Adult play - how to bounce and be happy

By Cherrill Hicks

Sand, says Aya Husni Bey, a London-based "creative counsellor" and advocate of the all-round benefits of adult play, is one of the purest known substance. Photo / Getty Images
Sand, says Aya Husni Bey, a London-based "creative counsellor" and advocate of the all-round benefits of adult play, is one of the purest known substance. Photo / Getty Images

I'm running my hands through silky white sand, letting it fall through my fingers. I pick up and admire a polished white shell, then a piece of bark bleached by the sun. No, I'm not relaxing on a beach, I'm trying out the latest trend for stressed and troubled minds: sandplay.

"Sand," says Aya Husni Bey, a London-based "creative counsellor" and advocate of the all-round benefits of adult play, "is one of the purest known substances, and an ideal medium for reconnecting to our childhood.

"Most people have had contact with sand as children. Handling it can help us go back to a childlike way of feeling, a free-flowing way of being in the moment," she says.

The sand tray is only one of the "toys" on offer to adults here in Gazelli House, a swish wellness centre near London's Belgravia. With its buckets of water, brushes and painting sets, vividly coloured storybooks and boxes of charcoal and chalk, this space resembles more a busy nursery than a treatment room: the only thing missing is Play-Doh.

"Play," says Husni Bey, a certified "therapeutic play practitioner" who has worked for the UN in the Middle East and North Africa, "is crucial for alleviating stress and adults neglect it at their peril." Creative play, she believes, can help connect us with the subconscious, free emotional blockages and develop our confidence, optimism, self-worth and personal growth.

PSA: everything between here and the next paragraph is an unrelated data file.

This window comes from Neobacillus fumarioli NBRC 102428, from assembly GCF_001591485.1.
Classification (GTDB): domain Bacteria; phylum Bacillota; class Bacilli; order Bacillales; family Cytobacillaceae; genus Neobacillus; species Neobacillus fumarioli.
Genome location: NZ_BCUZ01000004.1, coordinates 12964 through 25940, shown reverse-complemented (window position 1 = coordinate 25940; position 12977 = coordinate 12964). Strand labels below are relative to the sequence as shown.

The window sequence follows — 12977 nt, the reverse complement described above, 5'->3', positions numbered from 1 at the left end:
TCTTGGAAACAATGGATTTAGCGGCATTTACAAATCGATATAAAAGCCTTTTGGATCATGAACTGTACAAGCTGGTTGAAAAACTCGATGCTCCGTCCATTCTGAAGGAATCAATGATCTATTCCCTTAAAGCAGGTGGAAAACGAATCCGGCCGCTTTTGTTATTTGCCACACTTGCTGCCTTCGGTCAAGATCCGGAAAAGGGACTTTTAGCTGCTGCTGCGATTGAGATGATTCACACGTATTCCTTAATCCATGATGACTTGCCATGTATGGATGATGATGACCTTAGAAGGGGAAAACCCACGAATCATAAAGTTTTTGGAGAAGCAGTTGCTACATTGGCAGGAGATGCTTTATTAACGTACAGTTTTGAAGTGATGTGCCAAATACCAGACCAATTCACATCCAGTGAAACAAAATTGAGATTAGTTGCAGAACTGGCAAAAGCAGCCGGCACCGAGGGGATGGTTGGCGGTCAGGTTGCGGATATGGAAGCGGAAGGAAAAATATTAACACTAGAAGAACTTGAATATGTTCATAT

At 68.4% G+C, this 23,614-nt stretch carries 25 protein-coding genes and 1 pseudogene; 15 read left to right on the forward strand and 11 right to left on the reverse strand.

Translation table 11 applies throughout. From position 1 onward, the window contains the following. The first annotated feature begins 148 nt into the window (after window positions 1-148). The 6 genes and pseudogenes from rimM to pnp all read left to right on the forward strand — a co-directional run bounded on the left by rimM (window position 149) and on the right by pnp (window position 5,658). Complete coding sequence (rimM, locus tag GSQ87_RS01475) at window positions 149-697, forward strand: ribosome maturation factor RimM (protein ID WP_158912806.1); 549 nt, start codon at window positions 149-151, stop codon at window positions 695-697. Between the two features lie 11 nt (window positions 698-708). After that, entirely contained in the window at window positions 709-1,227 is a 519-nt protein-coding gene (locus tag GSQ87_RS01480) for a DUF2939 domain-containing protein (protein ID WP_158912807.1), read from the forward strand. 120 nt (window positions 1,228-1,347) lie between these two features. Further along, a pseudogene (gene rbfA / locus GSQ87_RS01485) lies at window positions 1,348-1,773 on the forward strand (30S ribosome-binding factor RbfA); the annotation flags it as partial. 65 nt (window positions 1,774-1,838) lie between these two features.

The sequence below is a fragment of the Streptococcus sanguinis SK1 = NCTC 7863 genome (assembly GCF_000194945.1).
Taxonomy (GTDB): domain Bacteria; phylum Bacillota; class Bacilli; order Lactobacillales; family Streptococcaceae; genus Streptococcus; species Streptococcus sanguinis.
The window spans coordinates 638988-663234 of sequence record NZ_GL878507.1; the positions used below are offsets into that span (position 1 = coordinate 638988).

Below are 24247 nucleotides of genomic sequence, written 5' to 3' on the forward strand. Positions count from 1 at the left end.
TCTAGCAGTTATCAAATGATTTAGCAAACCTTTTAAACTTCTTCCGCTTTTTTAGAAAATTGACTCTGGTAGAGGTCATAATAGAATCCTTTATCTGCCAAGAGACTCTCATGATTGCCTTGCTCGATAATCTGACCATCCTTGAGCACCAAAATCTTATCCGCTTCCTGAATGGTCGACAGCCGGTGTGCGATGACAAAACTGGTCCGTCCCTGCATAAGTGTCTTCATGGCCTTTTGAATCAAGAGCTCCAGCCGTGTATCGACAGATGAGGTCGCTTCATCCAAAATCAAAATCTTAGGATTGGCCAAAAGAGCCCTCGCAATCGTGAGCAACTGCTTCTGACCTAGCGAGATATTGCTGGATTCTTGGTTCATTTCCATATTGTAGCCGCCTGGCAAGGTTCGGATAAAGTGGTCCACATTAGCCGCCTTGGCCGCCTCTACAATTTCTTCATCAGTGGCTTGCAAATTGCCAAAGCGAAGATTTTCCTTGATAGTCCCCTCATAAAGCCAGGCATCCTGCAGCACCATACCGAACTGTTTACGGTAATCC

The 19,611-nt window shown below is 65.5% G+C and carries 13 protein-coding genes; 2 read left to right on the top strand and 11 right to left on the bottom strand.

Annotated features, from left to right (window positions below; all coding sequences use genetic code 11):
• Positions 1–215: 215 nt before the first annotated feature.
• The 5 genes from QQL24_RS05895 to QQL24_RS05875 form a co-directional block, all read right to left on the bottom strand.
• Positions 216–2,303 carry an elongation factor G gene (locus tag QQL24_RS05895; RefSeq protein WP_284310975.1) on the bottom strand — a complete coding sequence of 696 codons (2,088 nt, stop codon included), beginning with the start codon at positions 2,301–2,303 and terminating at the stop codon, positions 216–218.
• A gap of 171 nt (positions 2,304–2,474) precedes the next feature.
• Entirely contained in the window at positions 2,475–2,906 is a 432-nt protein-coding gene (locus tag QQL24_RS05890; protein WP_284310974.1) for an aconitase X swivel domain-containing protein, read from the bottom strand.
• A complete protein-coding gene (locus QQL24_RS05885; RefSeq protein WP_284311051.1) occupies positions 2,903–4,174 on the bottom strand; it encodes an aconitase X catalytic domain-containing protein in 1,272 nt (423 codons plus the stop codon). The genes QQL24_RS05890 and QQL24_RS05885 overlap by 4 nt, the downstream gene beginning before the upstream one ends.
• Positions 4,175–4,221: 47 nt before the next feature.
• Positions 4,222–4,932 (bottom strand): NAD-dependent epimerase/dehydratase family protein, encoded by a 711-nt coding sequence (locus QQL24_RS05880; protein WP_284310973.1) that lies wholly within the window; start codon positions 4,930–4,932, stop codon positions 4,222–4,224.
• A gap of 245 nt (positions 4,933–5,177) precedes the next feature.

All qualities I am in dire need of: I'm in the agonising process of selling the family home and am suffering from tension headaches and sleepless nights. But being creative with crayons or clay has never really appealed: I'm too analytical, too controlling, not New Agey enough to "let go".

I'm also pretty cynical about the infantilising commercial trend towards playfulness, as evidenced by the recent colouring book craze, the obsession with animal onesies, adult ball pools and soft play nightclubs. Only yesterday an adult bouncy castle opened for three days on London's South Bank in the latest example of this bizarre type of regression.

Meanwhile, young adults are drinking less and taking fewer drugs - the proportion who are teetotal increased by 40 per cent between 2005 and 2013. Instead we get excited about cupcakes, and baking has seen a dramatic spike in popularity. Like other activities we might associate with our childhoods, these things are safe, inoffensive and carry a kind of nostalgic charm.

All of which suggests a hankering for more innocent times. For don't sand trays and bouncy castles give us, above all, a means of escape from the anxieties and difficulties of adult life? The adults at Bouncingham Castle, as the new adult bouncy castle has been dubbed, seem to think so. Here, office workers on their lunch break are among the big kids gleefully bouncing away their cares.

"My 11-year-old daughter would be incredibly jealous," says Lisa, an insurance company worker in her 40s waiting in the queue for the jelly-themed attraction. "But why shouldn't we have some fun too? Why shouldn't adults be allowed to act like children once in a while?"